• Call of Duty: Modern Warfare 3 has the African Militia. They have bases of operation in Sierra Leone and Somalia, and are shown to be a bunch of thugs who kill civilians For the Evulz and help smuggle chemical weapons into Europe for Vladimir Makarov.
  • Command & Conquer: Generals: Zero Hour has a mission set in Somalia where you play as the Americans and fight the GLA, which seems to be a reference to al-Qaeda's franchise in Somalia, al-Shabaab (given that the GLA is somewhat an expy of them). The character models and voices don't change to reflect the race and nationality of the terrorists, though.
  • Somali terrorists show up a few times in the Counter-Strike series, namely in Condition Zero and Global Offensive.
  • Nearly every game in the Delta Force series has a mission set in Sub-Saharan Africa. Delta Force: Black Hawk Down, as you can guess, is set entirely in Somalia.
  • Far Cry 2 involves two guerrilla armies whose actions make them look startling like this trope. They are ostensibly fighting for the people while wearing massive irony blinders. In order to get around the game revolving around shooting black people in the face, large numbers of non-black foreigners and mercenaries are included, almost to the point where finding black enemies is a challenge. These allies are PMCs and not terrorists, considering they're only doing it for money.
  • Downplayed with Longinus in Far Cry 4. He's African (in fact, he's from the same country that Far Cry 2 is set in), and he used to be a warlord in the past, before surviving a bullet to the head and converting to Christianity. Now he's an Arms Dealer working for the Golden Path. Additionally, to atone for his sins as a warlord, Longinus is tracking down the blood diamonds he sold that are scattered throughout Kyrat, and he wants Ajay to help with that. As soon as he's done that, he decides to leave Kyrat and travel the world to locate the rest of the blood diamonds, and therefore plays no role in the Full-Circle Revolution that the Golden Path ends up becoming, depending on which of its two co-leaders you bring to power.
  • A non-human variation in Injustice 2. Gorilla Grodd, the leader of the Society, is already African by dint of being a gorilla (if the name didn't clue you in), but this game ups the ante by introducing Grodd giving an impassioned speech to his gorilla soldiers between two flags, bearing the image of two crossed machetes. Subtle, Netherrealm.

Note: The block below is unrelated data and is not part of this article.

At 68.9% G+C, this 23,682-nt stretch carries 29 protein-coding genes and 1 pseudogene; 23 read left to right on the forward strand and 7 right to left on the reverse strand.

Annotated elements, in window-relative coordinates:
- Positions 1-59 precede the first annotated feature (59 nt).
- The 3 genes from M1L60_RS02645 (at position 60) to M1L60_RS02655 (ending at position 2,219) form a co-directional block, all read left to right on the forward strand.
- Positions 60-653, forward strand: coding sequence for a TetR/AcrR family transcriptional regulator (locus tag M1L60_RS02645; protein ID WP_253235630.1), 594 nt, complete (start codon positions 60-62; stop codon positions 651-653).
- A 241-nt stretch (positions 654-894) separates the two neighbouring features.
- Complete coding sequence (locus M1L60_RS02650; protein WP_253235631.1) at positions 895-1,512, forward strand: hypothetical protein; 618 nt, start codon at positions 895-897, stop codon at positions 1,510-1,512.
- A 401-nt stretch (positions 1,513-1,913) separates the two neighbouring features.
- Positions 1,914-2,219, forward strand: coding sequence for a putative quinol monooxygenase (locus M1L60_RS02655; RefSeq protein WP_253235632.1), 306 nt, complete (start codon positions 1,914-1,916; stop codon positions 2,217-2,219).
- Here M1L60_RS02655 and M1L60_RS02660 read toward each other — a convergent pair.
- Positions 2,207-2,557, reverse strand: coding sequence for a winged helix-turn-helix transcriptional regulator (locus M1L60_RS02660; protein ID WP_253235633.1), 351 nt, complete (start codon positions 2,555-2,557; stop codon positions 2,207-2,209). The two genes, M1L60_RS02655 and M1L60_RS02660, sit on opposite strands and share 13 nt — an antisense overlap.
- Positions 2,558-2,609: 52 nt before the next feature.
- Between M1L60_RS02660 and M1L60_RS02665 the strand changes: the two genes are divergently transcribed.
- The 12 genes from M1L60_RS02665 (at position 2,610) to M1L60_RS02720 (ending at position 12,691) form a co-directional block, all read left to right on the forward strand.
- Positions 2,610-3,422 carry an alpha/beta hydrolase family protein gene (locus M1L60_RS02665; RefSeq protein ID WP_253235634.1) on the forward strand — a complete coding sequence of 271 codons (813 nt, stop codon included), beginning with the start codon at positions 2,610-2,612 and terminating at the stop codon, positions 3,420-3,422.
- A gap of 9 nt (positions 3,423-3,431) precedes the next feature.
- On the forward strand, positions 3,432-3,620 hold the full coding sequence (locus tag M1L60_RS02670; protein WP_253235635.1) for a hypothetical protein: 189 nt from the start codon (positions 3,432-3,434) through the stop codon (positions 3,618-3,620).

• Akande Ogundimu, or Doomfist, as he's better known, from Overwatch. A gigantic Scary Black Man from Nigeria who happens to be the current leader of the well-known terrorist organization Talon. Doomfist, apart from being armed with a massive mechanical Power Fist serving as his right arm, is also a Social Darwinist who believes that conflict makes humanity stronger, and he's willing to go toe-to-toe with the titular superhero team (whose members include an enhanced gorilla, need we remind you). Even before he got his mechanical arm, Doomfist was strong enough to punch his way out of jail with one arm.
  • Medal of Honor: Warfighter has jihadists in Somalia.
  • In Metal Gear Solid V: The Phantom Pain, which is partially set in Angola during its real-life civil war in the 1980s, there's a minor subplot regarding an unnamed rebel militia that would definitely qualify as "terrorists". This group, which is involved in a tribal conflict, had abducted numerous young boys from their families, forcing them to kill their own parents and fight for them as child soldiers.
  • Project Reality introduced the "African Resistance Fighters" faction in v1.0.
  • The terrorists in SimTower who occasionally plant a bomb in your building are represented by a Cool Shades-wearing, trenchcoat-clad Scary Black Man who looks like he just came from Nigeria.


Video Example(s):



OA finds an Arabic banner in a suspect's cabinet, supposedly used by Al-Shabaab in Somalia. He later shows it to Maggie.

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Main / AfricanTerrorists